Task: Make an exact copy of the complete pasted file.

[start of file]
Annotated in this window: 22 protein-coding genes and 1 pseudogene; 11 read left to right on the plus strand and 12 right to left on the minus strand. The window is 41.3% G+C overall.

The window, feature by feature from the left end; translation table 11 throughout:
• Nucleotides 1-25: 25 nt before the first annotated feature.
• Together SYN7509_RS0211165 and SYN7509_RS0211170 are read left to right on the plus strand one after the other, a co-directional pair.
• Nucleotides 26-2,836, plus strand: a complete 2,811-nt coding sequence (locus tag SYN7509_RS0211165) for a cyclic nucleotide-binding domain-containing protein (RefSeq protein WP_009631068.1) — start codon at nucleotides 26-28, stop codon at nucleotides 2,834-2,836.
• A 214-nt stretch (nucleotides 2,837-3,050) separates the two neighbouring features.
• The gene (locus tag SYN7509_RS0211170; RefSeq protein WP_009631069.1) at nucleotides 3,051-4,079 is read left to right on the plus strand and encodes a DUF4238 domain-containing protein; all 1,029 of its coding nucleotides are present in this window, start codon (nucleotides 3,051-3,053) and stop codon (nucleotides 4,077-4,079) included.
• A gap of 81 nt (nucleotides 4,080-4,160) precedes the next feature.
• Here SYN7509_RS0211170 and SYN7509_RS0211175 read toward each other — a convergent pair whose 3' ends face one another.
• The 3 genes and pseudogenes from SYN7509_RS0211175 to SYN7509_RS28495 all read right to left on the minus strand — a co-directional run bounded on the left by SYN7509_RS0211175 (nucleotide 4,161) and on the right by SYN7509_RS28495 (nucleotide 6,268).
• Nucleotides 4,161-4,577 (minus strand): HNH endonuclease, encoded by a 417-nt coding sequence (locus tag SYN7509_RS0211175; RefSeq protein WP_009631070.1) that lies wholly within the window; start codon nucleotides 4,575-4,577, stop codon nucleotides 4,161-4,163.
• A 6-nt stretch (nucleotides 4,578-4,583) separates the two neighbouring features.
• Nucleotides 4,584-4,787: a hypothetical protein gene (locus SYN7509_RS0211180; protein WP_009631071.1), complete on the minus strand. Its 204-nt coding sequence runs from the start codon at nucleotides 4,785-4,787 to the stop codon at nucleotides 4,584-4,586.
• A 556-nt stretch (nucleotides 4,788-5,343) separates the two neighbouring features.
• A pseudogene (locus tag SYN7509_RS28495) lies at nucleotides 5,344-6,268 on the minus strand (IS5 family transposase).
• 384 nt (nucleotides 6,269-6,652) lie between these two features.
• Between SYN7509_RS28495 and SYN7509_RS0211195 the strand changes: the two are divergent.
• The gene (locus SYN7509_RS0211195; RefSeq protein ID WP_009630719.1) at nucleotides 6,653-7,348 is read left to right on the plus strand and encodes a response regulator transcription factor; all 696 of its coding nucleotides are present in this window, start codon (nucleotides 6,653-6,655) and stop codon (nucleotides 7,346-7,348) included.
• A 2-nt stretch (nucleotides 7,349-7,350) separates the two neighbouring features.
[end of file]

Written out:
Annotated in this window: 22 protein-coding genes and 1 pseudogene; 11 read left to right on the plus strand and 12 right to left on the minus strand. The window is 41.3% G+C overall.

The window, feature by feature from the left end; translation table 11 throughout:
• Nucleotides 1-25: 25 nt before the first annotated feature.
• Together SYN7509_RS0211165 and SYN7509_RS0211170 are read left to right on the plus strand one after the other, a co-directional pair.
• Nucleotides 26-2,836, plus strand: a complete 2,811-nt coding sequence (locus tag SYN7509_RS0211165) for a cyclic nucleotide-binding domain-containing protein (RefSeq protein WP_009631068.1) — start codon at nucleotides 26-28, stop codon at nucleotides 2,834-2,836.
• A 214-nt stretch (nucleotides 2,837-3,050) separates the two neighbouring features.
• The gene (locus tag SYN7509_RS0211170; RefSeq protein WP_009631069.1) at nucleotides 3,051-4,079 is read left to right on the plus strand and encodes a DUF4238 domain-containing protein; all 1,029 of its coding nucleotides are present in this window, start codon (nucleotides 3,051-3,053) and stop codon (nucleotides 4,077-4,079) included.
• A gap of 81 nt (nucleotides 4,080-4,160) precedes the next feature.
• Here SYN7509_RS0211170 and SYN7509_RS0211175 read toward each other — a convergent pair whose 3' ends face one another.
• The 3 genes and pseudogenes from SYN7509_RS0211175 to SYN7509_RS28495 all read right to left on the minus strand — a co-directional run bounded on the left by SYN7509_RS0211175 (nucleotide 4,161) and on the right by SYN7509_RS28495 (nucleotide 6,268).
• Nucleotides 4,161-4,577 (minus strand): HNH endonuclease, encoded by a 417-nt coding sequence (locus tag SYN7509_RS0211175; RefSeq protein WP_009631070.1) that lies wholly within the window; start codon nucleotides 4,575-4,577, stop codon nucleotides 4,161-4,163.
• A 6-nt stretch (nucleotides 4,578-4,583) separates the two neighbouring features.
• Nucleotides 4,584-4,787: a hypothetical protein gene (locus SYN7509_RS0211180; protein WP_009631071.1), complete on the minus strand. Its 204-nt coding sequence runs from the start codon at nucleotides 4,785-4,787 to the stop codon at nucleotides 4,584-4,586.
• A 556-nt stretch (nucleotides 4,788-5,343) separates the two neighbouring features.
• A pseudogene (locus tag SYN7509_RS28495) lies at nucleotides 5,344-6,268 on the minus strand (IS5 family transposase).
• 384 nt (nucleotides 6,269-6,652) lie between these two features.
• Between SYN7509_RS28495 and SYN7509_RS0211195 the strand changes: the two are divergent.
• The gene (locus SYN7509_RS0211195; RefSeq protein ID WP_009630719.1) at nucleotides 6,653-7,348 is read left to right on the plus strand and encodes a response regulator transcription factor; all 696 of its coding nucleotides are present in this window, start codon (nucleotides 6,653-6,655) and stop codon (nucleotides 7,346-7,348) included.
• A 2-nt stretch (nucleotides 7,349-7,350) separates the two neighbouring features.